PERU, part 1

Airport in Lima, the arrival terminal.

I’d been in the capital of Peru for a week now, but I didn’t like it very much. It was cold, foggy and gloomy. The city is big, overcrowded and noisy. There was no doubt that I would’ve been gone long ago if Marija weren’t supposed to land every minute now.

It is really funny, when you think about it, how I came to the other side of the world to wait for a girl I’d met a month ago in middle of Zagreb. However, that wasn’t the only reason why I was here: I’d had the ticket in my pocket long before I met her that day. However, I couldn’t know that after a few walks down the streets of Zagreb she would have one in her pocket, too.

I tried to think of the reasons of my departure and arrival to South America. In those few months spent at home I thought about it quite a lot and managed to come up with a couple of them.

Although I was a bit tired of all that travelling I truly felt that Zagreb was smothering me. I felt as I was captivated. I was back to the old routine, old habits, surrounded by the same old way of thinking. I felt as if I weren’t moving, as if I weren’t growing, which didn’t happen while I was on the road. I was aware that I could easily switch to the “road“ way of thinking even when I was at home, but why should I, when it was way easier go back on the road.

Still, I had to change my style of travelling; my tactics. I had the most beautiful memories and experiences of my first 540 days of travelling exactly of those places where I’ve been for a couple of weeks. That meant that I had to slow things down a bit. Stay for a while. Dig deeper. I know, you could dig deeper even in Zagreb, but still. I’ve dug deep enough.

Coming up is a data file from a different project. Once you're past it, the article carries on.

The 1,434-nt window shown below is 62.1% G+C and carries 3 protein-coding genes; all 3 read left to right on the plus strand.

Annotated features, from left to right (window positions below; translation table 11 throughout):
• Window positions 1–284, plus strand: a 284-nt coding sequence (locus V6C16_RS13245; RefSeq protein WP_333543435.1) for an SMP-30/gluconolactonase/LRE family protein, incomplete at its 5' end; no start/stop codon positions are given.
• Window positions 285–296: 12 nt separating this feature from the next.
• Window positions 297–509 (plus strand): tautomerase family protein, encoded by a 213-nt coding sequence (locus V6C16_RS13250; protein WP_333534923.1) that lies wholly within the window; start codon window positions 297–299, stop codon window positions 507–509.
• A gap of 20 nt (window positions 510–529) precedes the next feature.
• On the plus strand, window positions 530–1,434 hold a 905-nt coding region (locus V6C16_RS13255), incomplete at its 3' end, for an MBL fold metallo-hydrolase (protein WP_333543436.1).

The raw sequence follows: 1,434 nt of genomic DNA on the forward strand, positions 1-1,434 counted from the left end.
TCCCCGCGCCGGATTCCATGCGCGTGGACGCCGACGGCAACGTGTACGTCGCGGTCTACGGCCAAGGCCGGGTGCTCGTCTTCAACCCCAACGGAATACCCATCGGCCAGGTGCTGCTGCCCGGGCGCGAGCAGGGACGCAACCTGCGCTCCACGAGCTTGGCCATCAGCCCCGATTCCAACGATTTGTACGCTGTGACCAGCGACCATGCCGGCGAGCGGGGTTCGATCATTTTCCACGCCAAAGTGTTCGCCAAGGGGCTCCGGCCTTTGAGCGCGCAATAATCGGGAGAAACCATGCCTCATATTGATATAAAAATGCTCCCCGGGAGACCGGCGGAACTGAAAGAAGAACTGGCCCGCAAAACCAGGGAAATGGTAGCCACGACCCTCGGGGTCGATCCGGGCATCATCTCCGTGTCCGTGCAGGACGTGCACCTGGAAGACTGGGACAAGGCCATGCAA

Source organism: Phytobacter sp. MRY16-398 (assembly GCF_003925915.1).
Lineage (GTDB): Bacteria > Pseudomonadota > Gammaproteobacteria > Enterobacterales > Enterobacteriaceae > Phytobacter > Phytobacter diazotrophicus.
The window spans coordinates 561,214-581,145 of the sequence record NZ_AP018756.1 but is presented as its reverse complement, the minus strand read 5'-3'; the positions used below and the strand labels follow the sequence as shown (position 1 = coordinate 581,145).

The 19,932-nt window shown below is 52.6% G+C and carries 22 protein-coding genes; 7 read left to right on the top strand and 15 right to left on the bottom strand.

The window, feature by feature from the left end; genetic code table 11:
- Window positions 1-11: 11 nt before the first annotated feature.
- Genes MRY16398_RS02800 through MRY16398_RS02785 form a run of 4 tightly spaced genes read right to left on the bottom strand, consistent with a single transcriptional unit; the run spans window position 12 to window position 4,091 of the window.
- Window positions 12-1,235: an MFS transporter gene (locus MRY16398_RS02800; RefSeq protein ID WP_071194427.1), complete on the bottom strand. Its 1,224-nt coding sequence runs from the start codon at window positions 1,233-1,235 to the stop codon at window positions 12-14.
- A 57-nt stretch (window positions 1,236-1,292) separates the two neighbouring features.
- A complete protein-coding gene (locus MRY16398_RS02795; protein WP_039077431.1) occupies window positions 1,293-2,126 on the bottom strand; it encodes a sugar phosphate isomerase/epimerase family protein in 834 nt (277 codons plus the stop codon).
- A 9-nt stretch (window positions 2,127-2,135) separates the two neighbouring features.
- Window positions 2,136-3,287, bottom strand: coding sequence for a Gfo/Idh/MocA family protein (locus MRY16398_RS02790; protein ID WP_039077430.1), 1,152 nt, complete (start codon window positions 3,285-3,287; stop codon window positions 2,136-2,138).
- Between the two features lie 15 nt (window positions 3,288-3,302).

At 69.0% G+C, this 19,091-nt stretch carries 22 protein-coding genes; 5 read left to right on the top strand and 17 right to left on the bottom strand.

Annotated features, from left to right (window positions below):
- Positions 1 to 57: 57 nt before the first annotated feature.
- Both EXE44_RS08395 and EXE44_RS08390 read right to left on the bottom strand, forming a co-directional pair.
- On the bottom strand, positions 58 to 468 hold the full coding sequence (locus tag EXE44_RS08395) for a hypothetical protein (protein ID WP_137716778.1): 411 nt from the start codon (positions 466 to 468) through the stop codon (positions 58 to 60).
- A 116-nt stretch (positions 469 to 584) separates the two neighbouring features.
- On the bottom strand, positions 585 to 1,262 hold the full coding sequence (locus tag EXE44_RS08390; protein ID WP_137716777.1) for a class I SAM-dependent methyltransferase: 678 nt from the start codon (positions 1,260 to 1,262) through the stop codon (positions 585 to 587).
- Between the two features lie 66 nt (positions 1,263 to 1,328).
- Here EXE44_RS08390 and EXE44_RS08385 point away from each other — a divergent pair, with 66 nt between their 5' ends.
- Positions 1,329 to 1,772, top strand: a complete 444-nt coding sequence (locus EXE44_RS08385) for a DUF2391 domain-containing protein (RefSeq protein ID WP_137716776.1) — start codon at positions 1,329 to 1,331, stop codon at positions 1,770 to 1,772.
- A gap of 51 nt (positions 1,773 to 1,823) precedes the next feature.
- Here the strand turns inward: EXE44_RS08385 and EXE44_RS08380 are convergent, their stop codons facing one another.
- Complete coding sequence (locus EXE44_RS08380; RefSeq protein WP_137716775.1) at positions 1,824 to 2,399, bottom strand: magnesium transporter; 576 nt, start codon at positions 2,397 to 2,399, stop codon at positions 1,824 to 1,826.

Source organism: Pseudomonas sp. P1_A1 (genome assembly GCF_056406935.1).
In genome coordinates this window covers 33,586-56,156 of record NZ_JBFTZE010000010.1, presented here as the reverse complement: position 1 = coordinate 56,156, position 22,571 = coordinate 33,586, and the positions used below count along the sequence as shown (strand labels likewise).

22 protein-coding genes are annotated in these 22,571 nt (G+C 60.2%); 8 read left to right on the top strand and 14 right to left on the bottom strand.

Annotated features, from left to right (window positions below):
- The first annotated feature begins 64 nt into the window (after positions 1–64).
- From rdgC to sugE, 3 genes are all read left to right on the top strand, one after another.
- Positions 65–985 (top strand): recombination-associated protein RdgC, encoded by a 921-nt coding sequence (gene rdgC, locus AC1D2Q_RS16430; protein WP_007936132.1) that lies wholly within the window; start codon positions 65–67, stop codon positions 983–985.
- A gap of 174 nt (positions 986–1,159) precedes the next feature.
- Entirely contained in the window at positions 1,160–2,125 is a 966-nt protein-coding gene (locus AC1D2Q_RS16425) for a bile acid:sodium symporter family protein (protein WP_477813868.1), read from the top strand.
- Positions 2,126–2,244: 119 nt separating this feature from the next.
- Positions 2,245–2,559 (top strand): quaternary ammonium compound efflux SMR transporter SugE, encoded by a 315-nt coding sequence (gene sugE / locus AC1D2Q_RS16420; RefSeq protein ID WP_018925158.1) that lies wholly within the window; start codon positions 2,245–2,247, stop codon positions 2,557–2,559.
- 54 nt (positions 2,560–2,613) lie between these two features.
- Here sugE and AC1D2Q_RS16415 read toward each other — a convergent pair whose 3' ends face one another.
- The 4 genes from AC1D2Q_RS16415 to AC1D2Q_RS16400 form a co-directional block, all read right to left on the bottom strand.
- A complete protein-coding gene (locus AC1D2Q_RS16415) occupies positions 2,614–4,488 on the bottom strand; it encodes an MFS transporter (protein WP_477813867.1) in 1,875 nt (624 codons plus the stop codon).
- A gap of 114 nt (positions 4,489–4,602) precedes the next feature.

Language. Asia and Africa do hold a special place in my memories, but I’ve always felt there like a stranger. The one who doesn’t belong there. The obvious differences between the local people and me put aside, the language was a great barrier. My Spanish is okay, so the language shouldn’t be such a problem in South America, especially since there are a bunch of countries where everyone speaks the same language. It’s quite different from India or Africa where every district has a different, unique language.

Amazon. Jungle. It is one of those rare places that really attract me and where I would love to go. Maybe even live in a tribe and give myself over to the hands of Mother Nature; maybe even work on some spiritual experiences…Ayahuasca? Yes.

And all those are excellent reasons for coming here. They get even better when I know I will have someone with me.

Headphones in the ears: I was playing the game “which song will be playing when I see her?” and observing the automatic slide doors opening and closing while a number of passengers who are either coming or returning to Peru are passing through.

I listened to a few songs. And then another few songs.